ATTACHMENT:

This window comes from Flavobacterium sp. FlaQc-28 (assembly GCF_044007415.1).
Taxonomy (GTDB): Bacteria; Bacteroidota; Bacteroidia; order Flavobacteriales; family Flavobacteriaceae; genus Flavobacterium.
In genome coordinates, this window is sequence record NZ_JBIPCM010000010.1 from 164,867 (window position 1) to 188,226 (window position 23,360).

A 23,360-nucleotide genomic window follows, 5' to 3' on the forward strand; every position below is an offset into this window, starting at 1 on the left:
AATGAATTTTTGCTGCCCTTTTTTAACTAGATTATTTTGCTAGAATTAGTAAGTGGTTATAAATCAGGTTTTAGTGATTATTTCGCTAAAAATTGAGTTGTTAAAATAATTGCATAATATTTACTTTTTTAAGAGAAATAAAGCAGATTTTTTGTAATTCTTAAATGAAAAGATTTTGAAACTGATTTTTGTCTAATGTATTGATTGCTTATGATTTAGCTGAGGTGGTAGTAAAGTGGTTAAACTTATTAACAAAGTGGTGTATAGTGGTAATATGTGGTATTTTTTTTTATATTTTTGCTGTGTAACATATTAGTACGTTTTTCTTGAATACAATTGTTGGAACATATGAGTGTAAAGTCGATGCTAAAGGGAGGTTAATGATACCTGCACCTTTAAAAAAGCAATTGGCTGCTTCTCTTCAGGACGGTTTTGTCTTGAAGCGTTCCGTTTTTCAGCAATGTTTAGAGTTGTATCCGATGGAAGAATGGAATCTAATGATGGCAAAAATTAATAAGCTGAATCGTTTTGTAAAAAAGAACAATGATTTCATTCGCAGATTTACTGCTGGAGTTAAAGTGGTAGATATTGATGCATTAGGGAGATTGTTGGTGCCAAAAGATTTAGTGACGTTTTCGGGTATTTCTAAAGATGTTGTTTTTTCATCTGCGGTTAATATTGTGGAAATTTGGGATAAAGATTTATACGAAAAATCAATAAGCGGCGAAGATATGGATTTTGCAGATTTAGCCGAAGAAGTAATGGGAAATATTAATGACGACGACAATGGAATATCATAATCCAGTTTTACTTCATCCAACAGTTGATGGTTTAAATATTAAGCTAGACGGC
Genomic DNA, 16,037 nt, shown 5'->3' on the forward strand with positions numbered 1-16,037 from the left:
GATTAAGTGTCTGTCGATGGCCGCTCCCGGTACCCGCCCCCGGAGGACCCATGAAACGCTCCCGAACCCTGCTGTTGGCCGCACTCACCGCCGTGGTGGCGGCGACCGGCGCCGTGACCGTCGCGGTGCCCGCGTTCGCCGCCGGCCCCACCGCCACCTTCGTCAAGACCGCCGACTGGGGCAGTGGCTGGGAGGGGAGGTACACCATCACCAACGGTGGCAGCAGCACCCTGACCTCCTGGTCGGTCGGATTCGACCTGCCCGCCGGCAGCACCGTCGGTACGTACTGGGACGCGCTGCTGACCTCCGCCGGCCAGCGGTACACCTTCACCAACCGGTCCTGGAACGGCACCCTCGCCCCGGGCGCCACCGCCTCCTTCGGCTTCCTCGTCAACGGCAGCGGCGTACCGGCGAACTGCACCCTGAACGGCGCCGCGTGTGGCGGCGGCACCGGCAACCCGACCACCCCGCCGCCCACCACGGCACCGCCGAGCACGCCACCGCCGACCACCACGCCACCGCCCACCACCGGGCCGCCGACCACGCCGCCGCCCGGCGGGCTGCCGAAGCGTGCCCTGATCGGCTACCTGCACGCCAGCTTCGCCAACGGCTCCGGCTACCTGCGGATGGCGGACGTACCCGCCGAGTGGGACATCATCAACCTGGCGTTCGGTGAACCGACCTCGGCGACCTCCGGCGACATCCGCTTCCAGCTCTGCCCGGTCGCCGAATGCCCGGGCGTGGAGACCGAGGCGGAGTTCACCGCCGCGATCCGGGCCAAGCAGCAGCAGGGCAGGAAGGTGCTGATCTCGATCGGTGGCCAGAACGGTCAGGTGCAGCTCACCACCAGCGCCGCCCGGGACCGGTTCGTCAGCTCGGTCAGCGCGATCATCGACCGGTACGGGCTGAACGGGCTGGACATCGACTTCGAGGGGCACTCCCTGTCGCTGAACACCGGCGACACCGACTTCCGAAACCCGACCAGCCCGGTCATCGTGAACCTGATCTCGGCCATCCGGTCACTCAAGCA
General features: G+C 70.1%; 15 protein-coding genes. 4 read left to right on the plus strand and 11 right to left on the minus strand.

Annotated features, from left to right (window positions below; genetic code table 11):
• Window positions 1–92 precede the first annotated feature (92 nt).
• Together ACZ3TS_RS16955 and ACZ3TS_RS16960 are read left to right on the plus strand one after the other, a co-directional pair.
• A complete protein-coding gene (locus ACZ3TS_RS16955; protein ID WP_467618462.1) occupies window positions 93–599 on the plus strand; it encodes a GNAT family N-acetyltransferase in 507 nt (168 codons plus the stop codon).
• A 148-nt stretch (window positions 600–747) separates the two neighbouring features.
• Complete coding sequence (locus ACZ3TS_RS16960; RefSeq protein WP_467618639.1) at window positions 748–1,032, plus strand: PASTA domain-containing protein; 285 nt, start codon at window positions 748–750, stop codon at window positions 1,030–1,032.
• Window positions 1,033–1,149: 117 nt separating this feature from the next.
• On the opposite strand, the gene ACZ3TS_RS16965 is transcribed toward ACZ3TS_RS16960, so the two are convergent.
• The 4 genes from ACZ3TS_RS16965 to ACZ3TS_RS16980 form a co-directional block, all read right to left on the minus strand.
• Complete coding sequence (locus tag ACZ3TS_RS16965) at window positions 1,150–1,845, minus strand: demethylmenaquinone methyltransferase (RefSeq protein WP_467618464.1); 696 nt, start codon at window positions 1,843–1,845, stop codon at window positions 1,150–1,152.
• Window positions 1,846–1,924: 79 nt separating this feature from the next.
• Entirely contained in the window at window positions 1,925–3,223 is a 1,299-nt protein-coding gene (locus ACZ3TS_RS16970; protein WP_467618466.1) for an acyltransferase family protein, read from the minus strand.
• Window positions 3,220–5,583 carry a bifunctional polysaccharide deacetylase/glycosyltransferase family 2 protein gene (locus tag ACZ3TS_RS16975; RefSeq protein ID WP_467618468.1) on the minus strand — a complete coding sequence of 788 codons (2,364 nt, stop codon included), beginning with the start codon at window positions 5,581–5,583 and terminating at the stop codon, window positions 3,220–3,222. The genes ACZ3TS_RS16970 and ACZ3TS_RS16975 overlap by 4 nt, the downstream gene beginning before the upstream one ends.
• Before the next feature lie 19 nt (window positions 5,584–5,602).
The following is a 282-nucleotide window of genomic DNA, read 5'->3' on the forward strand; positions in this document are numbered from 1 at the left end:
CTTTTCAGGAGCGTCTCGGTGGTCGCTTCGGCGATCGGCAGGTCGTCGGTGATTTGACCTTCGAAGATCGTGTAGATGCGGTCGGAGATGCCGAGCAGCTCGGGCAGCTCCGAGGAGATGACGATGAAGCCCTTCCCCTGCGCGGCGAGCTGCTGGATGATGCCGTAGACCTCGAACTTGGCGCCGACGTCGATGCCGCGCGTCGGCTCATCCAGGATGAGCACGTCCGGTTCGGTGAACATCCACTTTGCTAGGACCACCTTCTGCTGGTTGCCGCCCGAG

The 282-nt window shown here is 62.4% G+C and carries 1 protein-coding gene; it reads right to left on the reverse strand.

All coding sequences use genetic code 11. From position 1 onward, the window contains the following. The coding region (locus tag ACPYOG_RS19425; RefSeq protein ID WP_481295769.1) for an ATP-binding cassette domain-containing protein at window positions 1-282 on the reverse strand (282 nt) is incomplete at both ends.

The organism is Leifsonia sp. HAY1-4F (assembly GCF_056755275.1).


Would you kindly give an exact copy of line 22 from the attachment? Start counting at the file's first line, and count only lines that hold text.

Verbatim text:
• Before the next feature lie 19 nt (window positions 5,584–5,602).